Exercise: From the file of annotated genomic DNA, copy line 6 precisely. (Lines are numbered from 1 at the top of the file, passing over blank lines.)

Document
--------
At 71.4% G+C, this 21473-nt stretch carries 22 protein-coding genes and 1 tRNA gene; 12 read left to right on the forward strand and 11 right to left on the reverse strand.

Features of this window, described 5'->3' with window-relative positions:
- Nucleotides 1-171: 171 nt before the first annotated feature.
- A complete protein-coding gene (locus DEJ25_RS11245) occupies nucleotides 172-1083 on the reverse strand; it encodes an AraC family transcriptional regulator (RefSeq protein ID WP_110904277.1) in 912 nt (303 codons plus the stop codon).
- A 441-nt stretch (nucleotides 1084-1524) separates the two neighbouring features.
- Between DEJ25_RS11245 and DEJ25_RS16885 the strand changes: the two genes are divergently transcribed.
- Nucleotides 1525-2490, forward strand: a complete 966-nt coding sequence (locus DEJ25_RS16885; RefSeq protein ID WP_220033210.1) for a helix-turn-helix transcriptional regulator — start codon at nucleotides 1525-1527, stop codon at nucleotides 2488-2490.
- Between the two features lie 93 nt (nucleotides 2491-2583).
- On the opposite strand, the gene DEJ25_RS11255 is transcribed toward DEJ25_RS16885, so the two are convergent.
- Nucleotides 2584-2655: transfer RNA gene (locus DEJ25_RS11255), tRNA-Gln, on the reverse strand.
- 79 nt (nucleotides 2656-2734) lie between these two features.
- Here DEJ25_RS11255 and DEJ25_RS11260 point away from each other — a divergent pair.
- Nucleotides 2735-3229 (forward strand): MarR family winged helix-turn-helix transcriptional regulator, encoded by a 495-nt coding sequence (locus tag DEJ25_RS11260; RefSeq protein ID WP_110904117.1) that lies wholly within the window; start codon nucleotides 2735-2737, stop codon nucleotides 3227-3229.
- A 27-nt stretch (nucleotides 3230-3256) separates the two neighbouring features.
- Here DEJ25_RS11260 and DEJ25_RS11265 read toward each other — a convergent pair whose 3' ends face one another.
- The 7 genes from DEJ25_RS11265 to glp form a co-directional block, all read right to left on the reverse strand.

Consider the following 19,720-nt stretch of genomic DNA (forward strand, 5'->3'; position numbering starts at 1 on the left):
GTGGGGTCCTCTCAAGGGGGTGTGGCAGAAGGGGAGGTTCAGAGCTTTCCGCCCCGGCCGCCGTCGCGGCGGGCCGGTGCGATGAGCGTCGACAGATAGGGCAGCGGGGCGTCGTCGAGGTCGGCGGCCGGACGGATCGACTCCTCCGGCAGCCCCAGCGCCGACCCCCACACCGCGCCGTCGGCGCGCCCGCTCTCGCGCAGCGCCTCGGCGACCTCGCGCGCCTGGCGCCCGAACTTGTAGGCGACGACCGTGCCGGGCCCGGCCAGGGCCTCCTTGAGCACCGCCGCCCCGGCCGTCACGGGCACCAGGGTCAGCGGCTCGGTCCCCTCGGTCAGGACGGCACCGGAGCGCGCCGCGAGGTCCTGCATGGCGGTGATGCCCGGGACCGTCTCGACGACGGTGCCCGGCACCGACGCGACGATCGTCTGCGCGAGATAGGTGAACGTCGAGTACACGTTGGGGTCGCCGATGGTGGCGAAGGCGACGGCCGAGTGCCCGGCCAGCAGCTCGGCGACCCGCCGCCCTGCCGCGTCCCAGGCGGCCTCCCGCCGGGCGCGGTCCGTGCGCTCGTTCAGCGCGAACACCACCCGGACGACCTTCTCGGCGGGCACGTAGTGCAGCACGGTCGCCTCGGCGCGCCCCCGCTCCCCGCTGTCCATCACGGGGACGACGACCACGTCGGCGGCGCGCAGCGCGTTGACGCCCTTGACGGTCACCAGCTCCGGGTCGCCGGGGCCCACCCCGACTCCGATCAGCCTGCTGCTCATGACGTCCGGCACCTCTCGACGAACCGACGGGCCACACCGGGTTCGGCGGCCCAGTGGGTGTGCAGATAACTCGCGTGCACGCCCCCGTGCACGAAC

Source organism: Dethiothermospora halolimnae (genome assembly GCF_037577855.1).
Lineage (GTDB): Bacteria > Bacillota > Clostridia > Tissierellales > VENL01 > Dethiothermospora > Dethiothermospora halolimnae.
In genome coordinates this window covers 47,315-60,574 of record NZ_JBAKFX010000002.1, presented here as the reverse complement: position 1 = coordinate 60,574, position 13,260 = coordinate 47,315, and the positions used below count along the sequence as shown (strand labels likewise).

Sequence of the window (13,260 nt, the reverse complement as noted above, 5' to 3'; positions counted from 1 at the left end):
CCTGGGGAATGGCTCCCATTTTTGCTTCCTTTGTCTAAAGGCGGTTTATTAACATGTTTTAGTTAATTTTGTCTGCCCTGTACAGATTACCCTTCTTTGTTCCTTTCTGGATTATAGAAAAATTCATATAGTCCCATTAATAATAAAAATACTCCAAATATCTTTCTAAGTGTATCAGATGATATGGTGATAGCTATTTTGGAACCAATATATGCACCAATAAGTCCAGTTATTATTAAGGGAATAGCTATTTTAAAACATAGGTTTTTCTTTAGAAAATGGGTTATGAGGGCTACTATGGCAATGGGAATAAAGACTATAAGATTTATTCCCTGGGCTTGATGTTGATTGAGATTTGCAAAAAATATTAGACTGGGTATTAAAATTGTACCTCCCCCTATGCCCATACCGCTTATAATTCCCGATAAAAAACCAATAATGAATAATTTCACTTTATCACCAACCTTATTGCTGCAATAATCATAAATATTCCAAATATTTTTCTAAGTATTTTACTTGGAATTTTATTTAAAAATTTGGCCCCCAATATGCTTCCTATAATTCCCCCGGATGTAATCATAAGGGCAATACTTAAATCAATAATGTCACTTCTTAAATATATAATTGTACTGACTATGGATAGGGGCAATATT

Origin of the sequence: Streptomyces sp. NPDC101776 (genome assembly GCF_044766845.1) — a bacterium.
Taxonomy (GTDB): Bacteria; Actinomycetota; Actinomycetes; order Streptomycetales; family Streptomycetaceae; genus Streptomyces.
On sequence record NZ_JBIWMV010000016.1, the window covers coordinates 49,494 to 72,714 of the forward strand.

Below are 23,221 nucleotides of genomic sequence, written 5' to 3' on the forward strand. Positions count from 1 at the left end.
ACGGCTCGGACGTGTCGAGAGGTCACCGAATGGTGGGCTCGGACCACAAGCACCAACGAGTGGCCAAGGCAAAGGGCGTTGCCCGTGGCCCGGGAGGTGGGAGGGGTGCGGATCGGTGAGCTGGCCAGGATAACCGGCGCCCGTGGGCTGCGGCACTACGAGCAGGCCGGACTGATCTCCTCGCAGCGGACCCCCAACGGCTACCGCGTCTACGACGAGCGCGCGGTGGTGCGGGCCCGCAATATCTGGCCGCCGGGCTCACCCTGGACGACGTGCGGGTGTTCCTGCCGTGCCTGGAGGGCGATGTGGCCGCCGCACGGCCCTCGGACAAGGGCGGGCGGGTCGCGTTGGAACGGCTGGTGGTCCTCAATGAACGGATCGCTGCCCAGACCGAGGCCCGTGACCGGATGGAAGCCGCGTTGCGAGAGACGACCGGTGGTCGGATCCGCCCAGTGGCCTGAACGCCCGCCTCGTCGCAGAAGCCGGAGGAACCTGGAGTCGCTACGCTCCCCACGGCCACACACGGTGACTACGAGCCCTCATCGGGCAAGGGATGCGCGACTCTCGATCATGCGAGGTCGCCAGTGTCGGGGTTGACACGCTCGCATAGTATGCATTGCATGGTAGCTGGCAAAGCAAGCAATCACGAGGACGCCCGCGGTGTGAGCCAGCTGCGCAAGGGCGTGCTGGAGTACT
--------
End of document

- Between DEJ25_RS11245 and DEJ25_RS16885 the strand changes: the two genes are divergently transcribed.